“As experts, we always advise, know thy enemy,” Hurley said. “Identify the pest. Understand the biology. For instance, sometimes people think that the best way to trap a rat in the house is with peanut butter in a trap. But they’re crafty and finicky creatures! Sometimes they have a meal preference, like they want something more protein-based one day and the next day they’ll go for seeds or fruit. A breeding female may be really attracted to a banana. They’ll even eat dog poop. IPM is about thinking deeper than just a one-and-done solution.”
Hurley and other experts like renowned national “rodentologist” Bobby Corrigan, who uses the Twitter handle @rodentologist, describe rats and mice as “diabolical, crafty, and secretive.” Because of their nature, always being one step ahead of a rodent is another way to be successful in eradicating and preventing them. In addition to regular and seasonal cleaning, make sure hidden entrance points are sealed, and don’t unnecessarily leave food or trash out.
And maybe avoid throwing food on the ground at a park for birds: Hurley recalls hearing rats “literally squeal on a game camera for fries.”
“I use the word ‘conducive’ to describe the environment of many homes and schools I come across when working in this field,” Hurley said. “Most of the time, the stage is set for pests to thrive — not just rats and mice, but roaches, ants, and termites, too. They don’t need a whole lot of food and water. And when it comes to a safe place for them to live and nest, they just need a place where they can live close enough to you to thrive off what you throw away or leave out, but just out of sight enough that you don’t know they are there.”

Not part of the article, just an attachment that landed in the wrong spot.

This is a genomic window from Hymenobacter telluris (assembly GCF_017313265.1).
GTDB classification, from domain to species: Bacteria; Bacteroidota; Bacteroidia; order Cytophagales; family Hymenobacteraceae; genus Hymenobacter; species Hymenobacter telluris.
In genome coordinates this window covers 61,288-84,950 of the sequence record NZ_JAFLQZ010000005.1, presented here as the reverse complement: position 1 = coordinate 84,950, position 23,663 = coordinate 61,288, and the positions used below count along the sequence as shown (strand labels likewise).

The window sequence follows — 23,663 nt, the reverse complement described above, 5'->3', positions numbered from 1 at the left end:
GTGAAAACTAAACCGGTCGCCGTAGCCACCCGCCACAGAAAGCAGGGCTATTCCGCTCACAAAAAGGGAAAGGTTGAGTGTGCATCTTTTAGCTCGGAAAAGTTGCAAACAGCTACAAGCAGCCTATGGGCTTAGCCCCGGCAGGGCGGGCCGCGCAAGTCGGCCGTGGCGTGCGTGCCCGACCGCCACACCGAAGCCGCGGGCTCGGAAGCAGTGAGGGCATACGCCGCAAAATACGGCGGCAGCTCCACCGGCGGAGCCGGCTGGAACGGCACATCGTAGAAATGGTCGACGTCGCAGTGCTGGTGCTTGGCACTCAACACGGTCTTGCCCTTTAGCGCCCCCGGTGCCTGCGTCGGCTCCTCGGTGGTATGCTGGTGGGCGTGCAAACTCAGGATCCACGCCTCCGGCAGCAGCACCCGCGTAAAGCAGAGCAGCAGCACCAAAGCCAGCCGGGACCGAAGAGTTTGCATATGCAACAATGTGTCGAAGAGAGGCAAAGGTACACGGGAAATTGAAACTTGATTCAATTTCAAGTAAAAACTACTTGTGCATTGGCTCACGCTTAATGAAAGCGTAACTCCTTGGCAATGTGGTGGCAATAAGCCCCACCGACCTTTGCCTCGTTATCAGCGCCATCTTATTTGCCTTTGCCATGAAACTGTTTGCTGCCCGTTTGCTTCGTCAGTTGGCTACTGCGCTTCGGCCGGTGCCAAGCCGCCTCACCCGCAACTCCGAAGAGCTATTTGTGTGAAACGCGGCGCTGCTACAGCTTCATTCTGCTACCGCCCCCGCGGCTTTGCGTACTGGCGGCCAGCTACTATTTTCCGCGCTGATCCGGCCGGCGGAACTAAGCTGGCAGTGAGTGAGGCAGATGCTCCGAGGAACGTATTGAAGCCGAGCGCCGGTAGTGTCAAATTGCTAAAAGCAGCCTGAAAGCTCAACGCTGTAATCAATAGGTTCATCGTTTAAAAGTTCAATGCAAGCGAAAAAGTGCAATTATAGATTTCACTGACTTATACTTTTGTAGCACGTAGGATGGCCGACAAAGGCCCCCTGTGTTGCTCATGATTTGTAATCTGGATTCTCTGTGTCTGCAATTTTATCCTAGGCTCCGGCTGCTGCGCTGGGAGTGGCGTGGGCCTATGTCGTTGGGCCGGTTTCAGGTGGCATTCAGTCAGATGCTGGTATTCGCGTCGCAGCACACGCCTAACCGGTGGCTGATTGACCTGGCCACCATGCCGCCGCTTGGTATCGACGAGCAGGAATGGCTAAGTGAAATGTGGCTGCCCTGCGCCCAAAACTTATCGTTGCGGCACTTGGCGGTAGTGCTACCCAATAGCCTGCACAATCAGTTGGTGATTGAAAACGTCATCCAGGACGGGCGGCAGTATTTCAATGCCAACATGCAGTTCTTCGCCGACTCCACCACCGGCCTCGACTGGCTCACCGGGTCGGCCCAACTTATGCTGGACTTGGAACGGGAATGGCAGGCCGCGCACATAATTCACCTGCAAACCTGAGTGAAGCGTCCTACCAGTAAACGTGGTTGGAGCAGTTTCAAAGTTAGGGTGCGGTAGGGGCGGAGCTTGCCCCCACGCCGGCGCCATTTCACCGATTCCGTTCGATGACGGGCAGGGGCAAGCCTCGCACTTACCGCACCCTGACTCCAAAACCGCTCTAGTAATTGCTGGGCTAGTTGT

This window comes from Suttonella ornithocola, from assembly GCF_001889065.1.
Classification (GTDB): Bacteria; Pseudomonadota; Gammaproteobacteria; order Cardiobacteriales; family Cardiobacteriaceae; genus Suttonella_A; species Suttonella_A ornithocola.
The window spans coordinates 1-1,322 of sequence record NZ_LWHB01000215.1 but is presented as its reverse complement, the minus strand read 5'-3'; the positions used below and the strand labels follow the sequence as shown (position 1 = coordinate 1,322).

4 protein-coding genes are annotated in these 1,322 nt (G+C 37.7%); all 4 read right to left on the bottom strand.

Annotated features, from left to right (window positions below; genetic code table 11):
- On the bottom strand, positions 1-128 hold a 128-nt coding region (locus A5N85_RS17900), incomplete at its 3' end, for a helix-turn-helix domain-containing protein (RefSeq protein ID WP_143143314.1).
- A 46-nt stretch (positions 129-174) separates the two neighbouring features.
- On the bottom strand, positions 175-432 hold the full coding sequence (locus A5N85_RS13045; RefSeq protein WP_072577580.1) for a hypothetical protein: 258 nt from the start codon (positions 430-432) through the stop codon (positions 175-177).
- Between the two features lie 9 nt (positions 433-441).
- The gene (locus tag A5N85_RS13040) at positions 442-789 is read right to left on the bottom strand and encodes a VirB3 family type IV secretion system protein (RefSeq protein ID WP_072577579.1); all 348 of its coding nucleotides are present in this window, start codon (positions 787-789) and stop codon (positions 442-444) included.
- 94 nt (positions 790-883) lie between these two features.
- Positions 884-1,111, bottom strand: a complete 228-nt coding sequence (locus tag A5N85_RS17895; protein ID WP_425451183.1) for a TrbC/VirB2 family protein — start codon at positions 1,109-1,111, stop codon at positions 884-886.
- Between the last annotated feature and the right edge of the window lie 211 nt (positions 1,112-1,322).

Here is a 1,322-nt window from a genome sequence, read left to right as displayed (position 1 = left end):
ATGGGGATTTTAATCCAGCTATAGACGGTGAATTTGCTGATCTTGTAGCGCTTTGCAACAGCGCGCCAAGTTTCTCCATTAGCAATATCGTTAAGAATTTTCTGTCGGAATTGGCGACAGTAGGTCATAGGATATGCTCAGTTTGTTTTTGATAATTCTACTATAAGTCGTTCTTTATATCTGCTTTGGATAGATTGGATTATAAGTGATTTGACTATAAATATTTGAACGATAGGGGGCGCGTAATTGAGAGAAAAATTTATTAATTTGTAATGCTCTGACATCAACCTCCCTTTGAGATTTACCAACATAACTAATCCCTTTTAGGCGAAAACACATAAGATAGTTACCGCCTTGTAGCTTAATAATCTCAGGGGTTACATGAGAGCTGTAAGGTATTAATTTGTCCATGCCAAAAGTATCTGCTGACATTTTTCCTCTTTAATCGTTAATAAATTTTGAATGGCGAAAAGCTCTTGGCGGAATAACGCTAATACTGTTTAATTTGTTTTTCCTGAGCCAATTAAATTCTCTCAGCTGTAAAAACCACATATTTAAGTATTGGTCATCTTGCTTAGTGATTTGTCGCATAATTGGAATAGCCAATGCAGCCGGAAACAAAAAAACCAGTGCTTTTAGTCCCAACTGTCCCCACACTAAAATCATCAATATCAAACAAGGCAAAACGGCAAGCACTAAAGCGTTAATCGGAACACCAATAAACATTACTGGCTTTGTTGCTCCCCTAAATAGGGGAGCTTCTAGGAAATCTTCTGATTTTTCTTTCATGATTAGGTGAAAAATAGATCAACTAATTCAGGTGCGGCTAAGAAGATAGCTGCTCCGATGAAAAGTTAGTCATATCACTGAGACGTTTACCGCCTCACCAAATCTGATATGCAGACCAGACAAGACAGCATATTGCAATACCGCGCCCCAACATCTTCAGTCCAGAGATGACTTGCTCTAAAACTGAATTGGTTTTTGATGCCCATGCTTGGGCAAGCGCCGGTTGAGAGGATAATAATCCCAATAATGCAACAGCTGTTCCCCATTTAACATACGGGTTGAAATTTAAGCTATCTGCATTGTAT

Believe it or not, you’re probably missing something around your house that is contributing to rodent or pest problems. However, once you know what the fixes are, they’re easy to do and they carry far more value than the work it takes to do them.
“Understand the problems, do some good research, and take action now,” Hurley said. “It will save you a lot of headaches — and money — in the future when it comes to rats.”